The exact number of women who gave children up for adoption during the era of the 60s is not readily obtainable. The numbers jumped from “50,000 in 1944” to “175,000 in 1970,” according to one source. Another source estimated the number of women who relinquished children to adoption in the 1960s and 70s reached a peak of 250,000 a year. The stigma associated with getting pregnant out of wedlock then contributed to a need for secrecy. The need to hide these pregnancies meant complete information was not always gathered. Thus the reason for approximates rather than exact figures. Nonetheless, it is unquestionable that a large number of women gave up children for adoption during the 1960s and reached a peak some time in the 70s.

And, if even half of the women who gave their children up for adoption in the 60s had banded together their voices would surely have been heard, but they had not been taught nor encouraged to use their voices. Societal dictates, including puritanical attitudes about sex, women, and pregnancy, silenced the voices of many women for many years.

When one loses a child, mother, father, or husband to death, there is a funeral and a time of mourning. That hasn't been the case for most of the 6,000,000 birthmothers in the U.S. who have lost their children to adoption. Relinquishing her child to adoption is looked upon as a single mother's duty for getting herself into that situation to begin with rather than a deeply painful separation of mother and child. In that respect, not much has changed since the 60s. Societal attitudes towards unwed mothers consider adoption a logical consequence to out-of-wedlock pregnancies.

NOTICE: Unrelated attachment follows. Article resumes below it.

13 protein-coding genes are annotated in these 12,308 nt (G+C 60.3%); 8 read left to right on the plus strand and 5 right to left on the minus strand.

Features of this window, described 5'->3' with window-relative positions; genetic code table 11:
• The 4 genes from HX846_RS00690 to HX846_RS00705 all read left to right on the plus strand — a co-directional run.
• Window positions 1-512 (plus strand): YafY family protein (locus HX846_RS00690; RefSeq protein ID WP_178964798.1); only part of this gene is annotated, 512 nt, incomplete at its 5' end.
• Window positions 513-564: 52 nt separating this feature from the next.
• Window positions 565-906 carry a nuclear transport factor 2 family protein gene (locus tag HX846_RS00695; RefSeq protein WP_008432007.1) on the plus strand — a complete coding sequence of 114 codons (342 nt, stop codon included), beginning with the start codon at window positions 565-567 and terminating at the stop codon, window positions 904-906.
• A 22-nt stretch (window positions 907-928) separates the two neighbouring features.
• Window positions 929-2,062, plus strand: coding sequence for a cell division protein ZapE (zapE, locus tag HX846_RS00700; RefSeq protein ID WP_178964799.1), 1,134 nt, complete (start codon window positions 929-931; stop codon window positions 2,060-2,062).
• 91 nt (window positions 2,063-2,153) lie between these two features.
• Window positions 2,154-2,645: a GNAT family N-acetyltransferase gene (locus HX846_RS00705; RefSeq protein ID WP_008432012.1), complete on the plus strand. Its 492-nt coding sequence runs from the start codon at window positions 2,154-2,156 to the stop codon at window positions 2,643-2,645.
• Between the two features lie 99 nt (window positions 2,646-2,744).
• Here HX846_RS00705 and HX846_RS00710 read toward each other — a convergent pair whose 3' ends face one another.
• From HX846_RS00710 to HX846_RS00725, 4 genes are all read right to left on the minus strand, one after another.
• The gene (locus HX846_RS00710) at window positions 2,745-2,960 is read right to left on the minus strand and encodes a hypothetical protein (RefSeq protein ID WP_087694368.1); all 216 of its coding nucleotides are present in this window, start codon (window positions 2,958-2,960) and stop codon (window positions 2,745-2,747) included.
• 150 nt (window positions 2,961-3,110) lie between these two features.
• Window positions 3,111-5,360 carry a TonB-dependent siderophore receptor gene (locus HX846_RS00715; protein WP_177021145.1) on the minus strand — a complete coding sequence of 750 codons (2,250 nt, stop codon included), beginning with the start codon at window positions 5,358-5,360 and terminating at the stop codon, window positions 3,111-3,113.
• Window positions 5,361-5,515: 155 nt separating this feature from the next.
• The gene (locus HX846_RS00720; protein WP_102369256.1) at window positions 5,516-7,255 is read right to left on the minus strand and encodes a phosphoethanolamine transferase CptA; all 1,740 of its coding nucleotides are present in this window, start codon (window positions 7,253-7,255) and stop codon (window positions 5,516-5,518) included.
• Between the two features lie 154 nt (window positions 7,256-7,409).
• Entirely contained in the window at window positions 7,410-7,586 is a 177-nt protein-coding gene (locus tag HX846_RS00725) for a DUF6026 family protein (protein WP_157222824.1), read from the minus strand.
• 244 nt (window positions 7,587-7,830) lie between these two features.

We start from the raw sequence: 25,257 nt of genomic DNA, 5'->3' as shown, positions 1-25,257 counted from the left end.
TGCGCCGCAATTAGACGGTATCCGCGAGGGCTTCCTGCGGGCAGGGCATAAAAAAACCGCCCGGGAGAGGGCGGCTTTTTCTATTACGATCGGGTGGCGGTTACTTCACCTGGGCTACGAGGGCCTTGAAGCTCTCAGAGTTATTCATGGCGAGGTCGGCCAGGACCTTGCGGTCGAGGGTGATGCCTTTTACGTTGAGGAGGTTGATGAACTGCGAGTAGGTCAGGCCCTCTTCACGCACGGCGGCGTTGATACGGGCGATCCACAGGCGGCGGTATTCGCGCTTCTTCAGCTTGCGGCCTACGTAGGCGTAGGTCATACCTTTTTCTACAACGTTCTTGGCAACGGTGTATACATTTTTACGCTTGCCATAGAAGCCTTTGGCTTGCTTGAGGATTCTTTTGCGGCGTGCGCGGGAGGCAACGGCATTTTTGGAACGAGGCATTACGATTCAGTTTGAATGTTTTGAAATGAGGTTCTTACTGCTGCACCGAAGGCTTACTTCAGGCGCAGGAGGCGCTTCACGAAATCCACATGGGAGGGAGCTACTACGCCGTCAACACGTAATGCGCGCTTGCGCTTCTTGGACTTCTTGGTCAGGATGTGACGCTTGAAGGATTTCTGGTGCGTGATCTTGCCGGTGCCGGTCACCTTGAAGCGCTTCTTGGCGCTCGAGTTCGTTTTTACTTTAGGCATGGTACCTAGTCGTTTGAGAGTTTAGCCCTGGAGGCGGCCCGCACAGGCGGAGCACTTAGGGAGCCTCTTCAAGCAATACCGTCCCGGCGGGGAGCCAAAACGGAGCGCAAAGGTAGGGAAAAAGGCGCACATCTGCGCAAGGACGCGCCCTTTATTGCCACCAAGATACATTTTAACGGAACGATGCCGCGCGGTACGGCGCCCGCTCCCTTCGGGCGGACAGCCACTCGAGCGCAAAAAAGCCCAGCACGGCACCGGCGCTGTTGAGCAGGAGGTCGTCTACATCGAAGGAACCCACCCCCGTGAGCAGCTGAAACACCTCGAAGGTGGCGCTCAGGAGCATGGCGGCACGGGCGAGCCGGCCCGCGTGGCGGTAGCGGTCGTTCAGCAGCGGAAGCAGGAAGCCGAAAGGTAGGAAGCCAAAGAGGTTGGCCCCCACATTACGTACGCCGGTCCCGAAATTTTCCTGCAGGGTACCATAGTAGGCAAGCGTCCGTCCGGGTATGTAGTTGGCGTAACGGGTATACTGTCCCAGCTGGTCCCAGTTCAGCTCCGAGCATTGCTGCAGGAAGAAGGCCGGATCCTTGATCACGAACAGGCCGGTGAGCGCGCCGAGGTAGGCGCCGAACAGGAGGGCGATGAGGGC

Guilt and shame kept unwed mothers' voices stifled during the McCarthy and post-McCarthy era of the 60s, but a small group of birthmothers began, in the 1980s, to find the children they gave up for adoption in the 60s. They began to come to terms with their loss. It is only with the advent of the Internet that more birthmothers have begun to come out of the closet. Many still only talk about what happened to them with each other in much the same way that veterans of World War II and Vietnam only talked afterwards with those who understood what they had been through. Post-traumatic stress disorder symptoms effect a number of birthmothers.